Netflix’s ‘Cooking On High’ Is A Low-Brow Look Into The Cannabis Cuisine Scene
Debuting on June 22 as television’s first-ever cannabis cooking competition show, I was optimistic as I settled into the couch on Friday night for a “Cooking on High” streaming session. From farm-to-table feastsin Boulder to pop-up warehouse parties in downtown Los Angeles to wine and weed pairing dinners in San Francisco, the cannabis cuisine scene has reached an unprecedented level of sophistication. But after only one episode in (and making it all the way through to the finale), all hope was lost.
Where Viceland has succeeded with “Bong Appétit” and “Weediquette,” Netflix still hasn’t figured out exactly how to program pot. Following the already-canceled comedy “Disjointed,” this Stage 13-produced original series is only its second foray into the subject.
If you’re a fan of “Chopped” on the Food Network, the format is familiar. In each of the 12 episodes, which have a maximum runtime of 15 minutes, two chefs go head-to-head in creating one cannabis-infused dish to present to a panel of “celebrity” judges (rappers and comedians that you’ll likely have to Google and who just happen to consume cannabis in their daily lives).
YouTube vlogger (to the tune of 2 million subscribers) Josh Leyva plays the high-fiving host and while his bio states he “combines his love of comedy and weed culture to guide each chef through culinary challenges,” he’s had no official connection to the cannabis industry until now.
Enter Ngaio Bealum, the competition’s resident expert. A self-proclaimed “chronnisseuer,” he at least writes about cannabis in California’s leading alt-weeklies, hosts his own cannabis-focused podcast and is a frequent guest on Doug Benson’s “Getting Doug With High.” Bealum is on hand to introduce the chosen cannabis strain the cheftestants are to use (i.e. Girl Scout Cookies: “a super popular strain that’s a cross between OG Kush and Durban Poison, which is a classic old school landrace South African, super high sativa.”). FYI, the average viewer has no clue what any of this means.
First up are Andrea Drummer, a Le Cordon Bleu graduate and notable private cannabis chef for clients like Chelsea Handler and Luke Reyes, an actual Chopped champion and head chef and co-owner of the private cannabis dining concept La Hoja. Sadly, their commitment to the cause and unmatched expertise in infused cooking is overshadowed by a shoddy production value, stoner judges and way too many weed puns.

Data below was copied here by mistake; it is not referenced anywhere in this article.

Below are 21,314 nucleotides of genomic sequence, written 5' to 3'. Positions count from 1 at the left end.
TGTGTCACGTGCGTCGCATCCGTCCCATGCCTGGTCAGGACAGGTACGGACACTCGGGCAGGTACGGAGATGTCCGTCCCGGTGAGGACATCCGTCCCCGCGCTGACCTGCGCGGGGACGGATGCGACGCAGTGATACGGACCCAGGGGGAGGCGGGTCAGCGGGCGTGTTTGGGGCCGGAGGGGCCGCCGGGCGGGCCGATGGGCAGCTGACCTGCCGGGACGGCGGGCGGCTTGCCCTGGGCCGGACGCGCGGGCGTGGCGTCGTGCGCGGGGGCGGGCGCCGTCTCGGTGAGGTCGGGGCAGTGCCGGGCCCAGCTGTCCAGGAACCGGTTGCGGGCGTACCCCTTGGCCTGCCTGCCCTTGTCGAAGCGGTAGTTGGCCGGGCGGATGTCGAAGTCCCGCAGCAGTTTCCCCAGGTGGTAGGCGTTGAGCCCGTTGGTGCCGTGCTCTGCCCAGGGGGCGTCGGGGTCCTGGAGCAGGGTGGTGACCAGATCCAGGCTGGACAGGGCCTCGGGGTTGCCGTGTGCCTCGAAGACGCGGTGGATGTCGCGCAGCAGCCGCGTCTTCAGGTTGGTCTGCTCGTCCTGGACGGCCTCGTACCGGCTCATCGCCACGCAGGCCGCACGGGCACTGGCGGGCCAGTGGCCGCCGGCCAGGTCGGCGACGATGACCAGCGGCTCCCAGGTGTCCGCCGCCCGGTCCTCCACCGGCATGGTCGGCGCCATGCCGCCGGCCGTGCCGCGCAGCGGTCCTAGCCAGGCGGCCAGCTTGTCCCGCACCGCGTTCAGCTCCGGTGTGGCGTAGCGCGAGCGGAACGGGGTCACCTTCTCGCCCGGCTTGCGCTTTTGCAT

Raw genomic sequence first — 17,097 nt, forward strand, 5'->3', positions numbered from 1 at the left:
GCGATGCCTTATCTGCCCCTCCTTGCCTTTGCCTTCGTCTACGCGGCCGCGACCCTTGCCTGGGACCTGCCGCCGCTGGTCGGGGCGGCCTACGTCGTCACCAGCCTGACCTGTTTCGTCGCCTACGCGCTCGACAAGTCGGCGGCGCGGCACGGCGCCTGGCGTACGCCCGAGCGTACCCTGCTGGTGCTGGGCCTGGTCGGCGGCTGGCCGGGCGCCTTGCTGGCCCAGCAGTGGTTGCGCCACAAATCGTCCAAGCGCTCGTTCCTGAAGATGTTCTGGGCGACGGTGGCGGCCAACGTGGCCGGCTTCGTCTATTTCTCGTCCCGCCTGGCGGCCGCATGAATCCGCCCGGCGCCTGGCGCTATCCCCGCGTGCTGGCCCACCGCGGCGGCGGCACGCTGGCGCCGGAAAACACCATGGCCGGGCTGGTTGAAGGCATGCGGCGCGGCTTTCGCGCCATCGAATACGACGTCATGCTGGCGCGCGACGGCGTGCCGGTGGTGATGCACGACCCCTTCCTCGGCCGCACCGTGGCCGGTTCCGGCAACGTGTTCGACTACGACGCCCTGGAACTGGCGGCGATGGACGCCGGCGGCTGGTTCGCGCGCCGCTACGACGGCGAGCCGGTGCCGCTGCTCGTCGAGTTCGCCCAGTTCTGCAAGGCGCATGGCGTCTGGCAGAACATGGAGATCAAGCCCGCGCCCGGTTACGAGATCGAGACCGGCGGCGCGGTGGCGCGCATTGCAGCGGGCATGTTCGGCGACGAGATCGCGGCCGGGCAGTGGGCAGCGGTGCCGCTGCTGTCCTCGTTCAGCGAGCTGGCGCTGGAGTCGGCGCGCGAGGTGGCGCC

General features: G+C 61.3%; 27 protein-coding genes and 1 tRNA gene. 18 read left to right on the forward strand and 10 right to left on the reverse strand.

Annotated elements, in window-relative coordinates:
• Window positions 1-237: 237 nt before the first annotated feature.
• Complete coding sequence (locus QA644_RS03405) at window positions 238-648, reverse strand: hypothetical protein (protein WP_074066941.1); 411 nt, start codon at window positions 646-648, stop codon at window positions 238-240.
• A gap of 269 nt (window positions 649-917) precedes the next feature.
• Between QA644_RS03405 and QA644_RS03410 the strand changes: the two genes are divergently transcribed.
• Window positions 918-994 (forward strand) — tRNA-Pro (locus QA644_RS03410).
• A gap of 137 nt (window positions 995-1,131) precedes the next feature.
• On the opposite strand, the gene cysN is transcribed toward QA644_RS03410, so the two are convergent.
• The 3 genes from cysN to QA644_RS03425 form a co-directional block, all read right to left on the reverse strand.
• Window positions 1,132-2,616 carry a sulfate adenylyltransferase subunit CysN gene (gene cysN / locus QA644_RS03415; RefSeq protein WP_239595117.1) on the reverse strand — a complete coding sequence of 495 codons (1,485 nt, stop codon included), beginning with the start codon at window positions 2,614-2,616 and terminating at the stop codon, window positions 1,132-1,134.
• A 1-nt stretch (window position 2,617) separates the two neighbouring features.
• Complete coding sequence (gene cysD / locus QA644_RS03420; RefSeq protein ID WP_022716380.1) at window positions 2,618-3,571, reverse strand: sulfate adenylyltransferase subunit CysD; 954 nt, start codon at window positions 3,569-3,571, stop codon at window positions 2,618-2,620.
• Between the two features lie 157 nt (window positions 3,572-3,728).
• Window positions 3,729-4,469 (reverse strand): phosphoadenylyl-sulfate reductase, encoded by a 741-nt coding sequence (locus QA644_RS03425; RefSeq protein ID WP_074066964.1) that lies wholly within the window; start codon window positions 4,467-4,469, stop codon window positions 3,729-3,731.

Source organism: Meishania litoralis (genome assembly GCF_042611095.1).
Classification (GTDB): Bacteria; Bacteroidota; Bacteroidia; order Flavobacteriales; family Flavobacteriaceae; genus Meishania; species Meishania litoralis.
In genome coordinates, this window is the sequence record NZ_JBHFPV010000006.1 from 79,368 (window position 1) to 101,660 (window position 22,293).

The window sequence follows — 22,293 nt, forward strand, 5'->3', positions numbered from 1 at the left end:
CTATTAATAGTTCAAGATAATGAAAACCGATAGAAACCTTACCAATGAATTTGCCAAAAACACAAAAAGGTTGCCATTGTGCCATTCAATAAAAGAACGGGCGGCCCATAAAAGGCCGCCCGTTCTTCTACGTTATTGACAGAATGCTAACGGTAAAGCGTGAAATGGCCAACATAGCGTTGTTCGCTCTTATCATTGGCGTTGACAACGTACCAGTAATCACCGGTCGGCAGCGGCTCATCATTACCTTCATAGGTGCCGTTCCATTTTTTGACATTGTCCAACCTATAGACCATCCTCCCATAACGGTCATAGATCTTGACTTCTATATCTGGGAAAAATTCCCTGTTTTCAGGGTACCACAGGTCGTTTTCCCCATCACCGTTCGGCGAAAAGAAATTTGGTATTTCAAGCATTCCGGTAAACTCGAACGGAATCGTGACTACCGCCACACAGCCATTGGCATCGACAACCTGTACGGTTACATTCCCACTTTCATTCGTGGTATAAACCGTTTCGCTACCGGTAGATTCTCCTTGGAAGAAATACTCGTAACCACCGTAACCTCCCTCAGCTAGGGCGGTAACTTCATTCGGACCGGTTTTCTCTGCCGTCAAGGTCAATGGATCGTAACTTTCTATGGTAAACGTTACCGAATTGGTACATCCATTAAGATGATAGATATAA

Bealum’s knowledge is underused, too, with the show skipping over the entire process of how to make what they call “weed oil” for cooking (he does effectively explain decarboxylation). “Weed 101” infographics interrupt the already disorganized show structure instead, while the chefs prepare their dishes using what I’m assuming is an infused olive oil pre-placed on their anxiety-inducing, small stations.
But the lowest low of the premiere show comes at the very beginning when musician Mod Sun, one of the two judges among a rotating roster of 15 for the series, proudly proclaims, “My mom smoked when she was pregnant, and so I’ve been high since before I was born.”
Wow. Thanks, Mod Sun, for undermining an entire movement in a single sentence.
Later, he says in all seriousness after tasting Drummer’s cod cake creation, “I like, never ate fish before.” If you’re producing a cooking competition, you might want to enlist a judge with a slightly more diverse palate.
In a “THC Timeout,” judge Ramon Rivas is asked how high he feels. It’s an answer to which he can’t really explain, admitting to “coming into the shoot kind of high.” There are a lot of questions, a specific timeline to follow and wellness benefits to experience when consuming cannabis. Someone should talk about them.
If you can make it to the end, “Cooking on High” culminates with the presentation of scores, shared with the flash of a dirty spatula revealing a numbered decal to determine the winner. The prize? A pot leaf stamped sash and a pot spray-painted gold for a trophy.
Do cannabis better, Netflix.